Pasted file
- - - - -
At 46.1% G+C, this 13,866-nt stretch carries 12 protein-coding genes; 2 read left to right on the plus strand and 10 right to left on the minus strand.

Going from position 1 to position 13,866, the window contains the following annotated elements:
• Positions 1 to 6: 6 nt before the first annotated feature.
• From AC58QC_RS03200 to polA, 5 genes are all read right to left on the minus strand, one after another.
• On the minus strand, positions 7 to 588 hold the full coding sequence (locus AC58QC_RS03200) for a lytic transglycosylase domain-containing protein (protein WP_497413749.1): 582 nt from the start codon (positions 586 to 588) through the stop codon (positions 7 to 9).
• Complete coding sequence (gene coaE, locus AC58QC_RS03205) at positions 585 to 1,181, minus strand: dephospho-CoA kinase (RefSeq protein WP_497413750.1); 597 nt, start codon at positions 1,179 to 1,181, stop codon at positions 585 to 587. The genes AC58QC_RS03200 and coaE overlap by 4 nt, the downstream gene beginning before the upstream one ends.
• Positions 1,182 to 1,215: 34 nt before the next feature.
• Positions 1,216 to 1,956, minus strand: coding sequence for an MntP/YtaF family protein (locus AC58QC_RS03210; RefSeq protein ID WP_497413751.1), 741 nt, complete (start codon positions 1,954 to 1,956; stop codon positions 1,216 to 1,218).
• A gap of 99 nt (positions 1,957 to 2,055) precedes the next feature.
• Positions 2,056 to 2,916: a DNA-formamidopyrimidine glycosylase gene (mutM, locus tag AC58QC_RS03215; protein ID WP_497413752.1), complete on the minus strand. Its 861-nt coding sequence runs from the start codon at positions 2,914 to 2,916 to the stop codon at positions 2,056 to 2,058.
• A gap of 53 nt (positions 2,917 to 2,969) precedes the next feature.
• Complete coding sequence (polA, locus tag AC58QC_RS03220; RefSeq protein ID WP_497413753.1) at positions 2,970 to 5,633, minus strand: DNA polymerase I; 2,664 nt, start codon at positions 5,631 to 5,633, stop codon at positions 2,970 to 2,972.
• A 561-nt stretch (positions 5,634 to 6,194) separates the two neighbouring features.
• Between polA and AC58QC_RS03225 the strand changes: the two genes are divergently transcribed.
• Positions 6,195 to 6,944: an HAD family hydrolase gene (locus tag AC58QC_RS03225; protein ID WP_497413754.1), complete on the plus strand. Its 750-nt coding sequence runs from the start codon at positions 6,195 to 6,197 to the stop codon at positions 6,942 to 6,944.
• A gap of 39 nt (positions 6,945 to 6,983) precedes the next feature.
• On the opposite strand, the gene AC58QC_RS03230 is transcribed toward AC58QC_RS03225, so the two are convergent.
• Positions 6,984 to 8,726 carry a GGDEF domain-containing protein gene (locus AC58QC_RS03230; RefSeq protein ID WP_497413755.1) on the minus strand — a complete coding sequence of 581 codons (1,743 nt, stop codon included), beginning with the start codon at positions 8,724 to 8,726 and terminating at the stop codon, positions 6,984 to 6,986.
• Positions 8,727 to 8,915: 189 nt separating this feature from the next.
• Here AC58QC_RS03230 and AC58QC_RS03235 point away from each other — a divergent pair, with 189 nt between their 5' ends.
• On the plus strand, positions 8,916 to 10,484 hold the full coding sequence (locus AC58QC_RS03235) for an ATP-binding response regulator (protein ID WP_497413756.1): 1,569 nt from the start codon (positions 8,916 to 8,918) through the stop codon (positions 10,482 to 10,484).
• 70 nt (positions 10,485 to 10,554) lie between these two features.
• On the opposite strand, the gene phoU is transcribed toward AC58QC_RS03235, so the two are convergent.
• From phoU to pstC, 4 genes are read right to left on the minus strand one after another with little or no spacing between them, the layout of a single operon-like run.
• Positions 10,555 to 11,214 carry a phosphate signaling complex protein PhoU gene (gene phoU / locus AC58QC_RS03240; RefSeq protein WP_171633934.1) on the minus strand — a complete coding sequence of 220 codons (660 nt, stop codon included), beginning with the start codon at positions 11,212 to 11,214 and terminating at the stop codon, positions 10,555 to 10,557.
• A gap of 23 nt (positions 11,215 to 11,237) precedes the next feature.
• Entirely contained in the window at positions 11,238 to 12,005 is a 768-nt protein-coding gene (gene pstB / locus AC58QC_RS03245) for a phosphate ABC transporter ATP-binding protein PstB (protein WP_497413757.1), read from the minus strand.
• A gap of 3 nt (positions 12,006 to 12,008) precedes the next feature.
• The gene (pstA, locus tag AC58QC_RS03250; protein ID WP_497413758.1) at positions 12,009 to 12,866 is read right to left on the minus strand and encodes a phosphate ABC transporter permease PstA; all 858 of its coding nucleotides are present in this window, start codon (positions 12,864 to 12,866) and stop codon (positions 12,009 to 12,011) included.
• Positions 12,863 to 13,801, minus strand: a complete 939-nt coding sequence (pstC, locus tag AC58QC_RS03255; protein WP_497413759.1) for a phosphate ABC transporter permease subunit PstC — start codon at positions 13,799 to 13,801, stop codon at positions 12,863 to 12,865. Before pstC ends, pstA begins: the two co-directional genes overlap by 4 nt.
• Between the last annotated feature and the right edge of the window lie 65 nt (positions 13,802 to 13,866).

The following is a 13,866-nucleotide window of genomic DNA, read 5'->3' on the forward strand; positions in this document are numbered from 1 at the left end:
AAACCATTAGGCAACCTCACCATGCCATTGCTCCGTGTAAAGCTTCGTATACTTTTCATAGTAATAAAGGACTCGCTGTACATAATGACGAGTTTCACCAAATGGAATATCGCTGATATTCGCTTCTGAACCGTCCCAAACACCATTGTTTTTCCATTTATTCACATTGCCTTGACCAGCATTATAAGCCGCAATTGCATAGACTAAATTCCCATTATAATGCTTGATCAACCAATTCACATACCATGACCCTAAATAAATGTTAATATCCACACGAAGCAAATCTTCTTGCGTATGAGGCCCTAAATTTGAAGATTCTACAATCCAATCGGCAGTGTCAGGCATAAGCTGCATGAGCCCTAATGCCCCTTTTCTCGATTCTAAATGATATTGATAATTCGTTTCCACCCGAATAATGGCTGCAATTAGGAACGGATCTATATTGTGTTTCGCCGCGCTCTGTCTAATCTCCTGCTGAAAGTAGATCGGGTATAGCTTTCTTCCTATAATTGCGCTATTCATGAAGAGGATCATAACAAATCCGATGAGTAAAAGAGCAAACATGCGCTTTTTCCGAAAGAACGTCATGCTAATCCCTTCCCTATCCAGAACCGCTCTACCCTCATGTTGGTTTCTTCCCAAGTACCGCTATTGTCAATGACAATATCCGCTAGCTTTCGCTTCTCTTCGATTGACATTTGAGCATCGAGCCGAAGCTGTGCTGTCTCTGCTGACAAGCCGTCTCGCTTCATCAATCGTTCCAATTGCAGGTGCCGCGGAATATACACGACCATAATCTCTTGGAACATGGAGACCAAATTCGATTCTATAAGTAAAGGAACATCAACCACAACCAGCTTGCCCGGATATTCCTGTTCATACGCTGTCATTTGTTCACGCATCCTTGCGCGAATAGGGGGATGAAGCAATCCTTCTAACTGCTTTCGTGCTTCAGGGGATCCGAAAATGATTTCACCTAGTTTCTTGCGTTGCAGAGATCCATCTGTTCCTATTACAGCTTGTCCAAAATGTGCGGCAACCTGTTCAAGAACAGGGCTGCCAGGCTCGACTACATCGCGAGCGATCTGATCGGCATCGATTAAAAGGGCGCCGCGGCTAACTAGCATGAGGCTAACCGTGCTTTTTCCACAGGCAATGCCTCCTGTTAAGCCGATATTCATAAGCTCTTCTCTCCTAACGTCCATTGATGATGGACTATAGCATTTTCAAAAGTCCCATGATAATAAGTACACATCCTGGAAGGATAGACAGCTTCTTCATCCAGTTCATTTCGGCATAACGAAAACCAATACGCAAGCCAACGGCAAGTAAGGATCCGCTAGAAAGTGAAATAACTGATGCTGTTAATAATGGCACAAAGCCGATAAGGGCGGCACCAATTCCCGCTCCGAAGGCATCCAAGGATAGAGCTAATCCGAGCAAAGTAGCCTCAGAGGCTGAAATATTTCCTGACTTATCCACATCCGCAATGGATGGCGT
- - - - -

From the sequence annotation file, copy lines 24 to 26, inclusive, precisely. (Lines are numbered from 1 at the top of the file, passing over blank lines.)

• From phoU to pstC, 4 genes are read right to left on the minus strand one after another with little or no spacing between them, the layout of a single operon-like run.
• Positions 10,555 to 11,214 carry a phosphate signaling complex protein PhoU gene (gene phoU / locus AC58QC_RS03240; RefSeq protein WP_171633934.1) on the minus strand — a complete coding sequence of 220 codons (660 nt, stop codon included), beginning with the start codon at positions 11,212 to 11,214 and terminating at the stop codon, positions 10,555 to 10,557.
• A gap of 23 nt (positions 11,215 to 11,237) precedes the next feature.